The High Court in Malaysia has recently held that an agreement for the installation of a gas compressor is to be stamped at the nominal rate of RM10 ($2), and not at an ad valorem rate.
The taxpayer, an established multinational oil and gas company, was successfully represented by Rosli Dahlan Saravana Partnership’s tax, SST & customs partner, S Saravana Kumar, and an associate at the firm, Yap Wen Hui.
An agreement between the taxpayer and a contractor for the supply, delivery, and commissioning of the gas compressor (the ‘Agreement’) was executed. The taxpayer then submitted the Agreement for stamp duty adjudication to the Collector of Stamp Duties (the ‘Collector’).
The Collector subsequently raised a stamp duty assessment by subjecting the Agreement to an ad valorem rate under Item 22(1)(a) of the First Schedule of the Stamp Act 1949 (SA). The taxpayer filed a notice of objection pursuant to Section 38A(1) of the SA and took the stance that the Agreement should be subject to the nominal rate of RM10.
The Collector disregarded the taxpayer’s notice of objection and maintained its position without giving any reasons. The taxpayer subsequently filed an appeal to the High Court under Section 39(1) of the SA.
The issue is whether the Agreement is subject to stamp duty under Item 4 at a nominal rate of RM10 or Item 22(1)(a) at an ad valorem rate.
For an instrument to fall within the ambit of Item 22(1)(a), the requirements stated below must be satisfied:
It can be a bond, a covenant, a loan, services, an equipment lease agreement, or an instrument of any kind;
It should be the principal or primary security agreement for any annuity, not being interest for any sum secured by a duly stamped instrument; and
It is for a definite period for the total amount to be ultimately payable and ascertained.
The Collector’s contention
The Collector contended that the Agreement should be subject to ad valorem duty under Item 22(1)(a) for the following reasons:
The Agreement was not solely for supplying material or equipment but also includes services rendered by the contractor;
Item 4 applies only to service agreements, including those where the price for the agreement is not determined; and
There is no statutory duty to provide reasons for its decision.
The taxpayer’s contention
The taxpayer maintained the position that Item 22(1)(a) was not applicable for the following reasons:
The Agreement for the supply and commissioning of the gas compressor failed to satisfy the requirements stipulated under Item 22(1)(a). It was argued that the Agreement did not constitute security and that none of the clauses demonstrated an agreed annuity between the parties.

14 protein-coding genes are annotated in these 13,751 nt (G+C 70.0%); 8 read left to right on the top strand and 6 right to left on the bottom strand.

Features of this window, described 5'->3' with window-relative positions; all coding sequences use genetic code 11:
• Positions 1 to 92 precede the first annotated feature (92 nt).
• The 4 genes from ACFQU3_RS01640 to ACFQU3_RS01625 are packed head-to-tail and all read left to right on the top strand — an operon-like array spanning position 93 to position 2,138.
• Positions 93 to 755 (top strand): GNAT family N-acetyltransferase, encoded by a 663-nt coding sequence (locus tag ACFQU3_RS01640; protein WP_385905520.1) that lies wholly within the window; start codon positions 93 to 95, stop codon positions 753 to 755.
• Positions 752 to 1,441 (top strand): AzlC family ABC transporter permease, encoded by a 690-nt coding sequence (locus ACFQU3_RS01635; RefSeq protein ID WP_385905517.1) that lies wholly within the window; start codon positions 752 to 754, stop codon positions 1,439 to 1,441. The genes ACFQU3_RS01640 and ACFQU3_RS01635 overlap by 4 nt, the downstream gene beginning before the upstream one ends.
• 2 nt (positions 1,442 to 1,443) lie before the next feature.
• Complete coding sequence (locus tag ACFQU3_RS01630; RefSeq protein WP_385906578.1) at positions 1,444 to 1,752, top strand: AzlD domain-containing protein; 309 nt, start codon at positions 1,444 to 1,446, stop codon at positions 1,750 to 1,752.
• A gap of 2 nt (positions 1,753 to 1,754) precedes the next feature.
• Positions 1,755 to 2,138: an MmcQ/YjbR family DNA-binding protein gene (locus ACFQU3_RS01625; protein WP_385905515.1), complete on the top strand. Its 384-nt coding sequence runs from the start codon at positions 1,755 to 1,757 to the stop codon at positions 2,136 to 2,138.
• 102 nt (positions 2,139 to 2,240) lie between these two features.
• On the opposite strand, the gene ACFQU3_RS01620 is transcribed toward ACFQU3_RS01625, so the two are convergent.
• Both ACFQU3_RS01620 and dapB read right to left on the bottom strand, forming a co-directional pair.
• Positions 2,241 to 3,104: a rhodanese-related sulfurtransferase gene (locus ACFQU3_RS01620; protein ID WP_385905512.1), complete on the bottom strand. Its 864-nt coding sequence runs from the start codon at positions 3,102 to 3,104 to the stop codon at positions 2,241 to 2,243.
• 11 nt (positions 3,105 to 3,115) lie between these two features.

There was no absolute contract value for the Agreement. As clearly stated in the Agreement, the unit rate stated for the optional incidental services was only for indicative purposes.
The Agreement should be subject to a nominal rate under Item 4 as it did not fall under other items in the First Schedule of the SA.
The absence of a statutory duty to give reasons does not exempt the Collector from giving a reason for raising the disputed assessment.
The High Court held that Item 4 should be given effect as there was no legal basis for the Collector to subject the Agreement to Item 22(1)(a). The Agreement should be subject to nominal stamp duty for the following reasons:
The Collector had failed to advance evidence to demonstrate that the Agreement was an “annuity” or a “security” under Item 22(1)(a);
No reasons had been given by the Collector in the stamp duty assessment to subject the Agreement to stamp duty under Item 22(1)(a); and
The price stated in the scope of the optional incidental work stated in the Agreement was not final and conclusive, as it was merely an estimation.
The Collector was required to pay interest at a rate of 8% from the time the stamp duty was paid until the date of refund.
The High Court’s decision is a welcome one given the novelty of service agreements being ruled as an instrument falling under Item 4 since the introduction of Item 22. This decision also brings substantial stamp duty savings to oil and gas companies as hundreds of written contracts of this nature are executed in a year.
While the Collector has the power to collect stamp duty from taxpayers, the Collector is not empowered to raise stamp duty assessments without providing reasons. It serves as a good reminder to the Collector that discretion cannot be exercised arbitrarily without observing the parameters of the SA. Any conduct resulting from an arbitrary decision including a stamp duty assessment is subject to judicial scrutiny.
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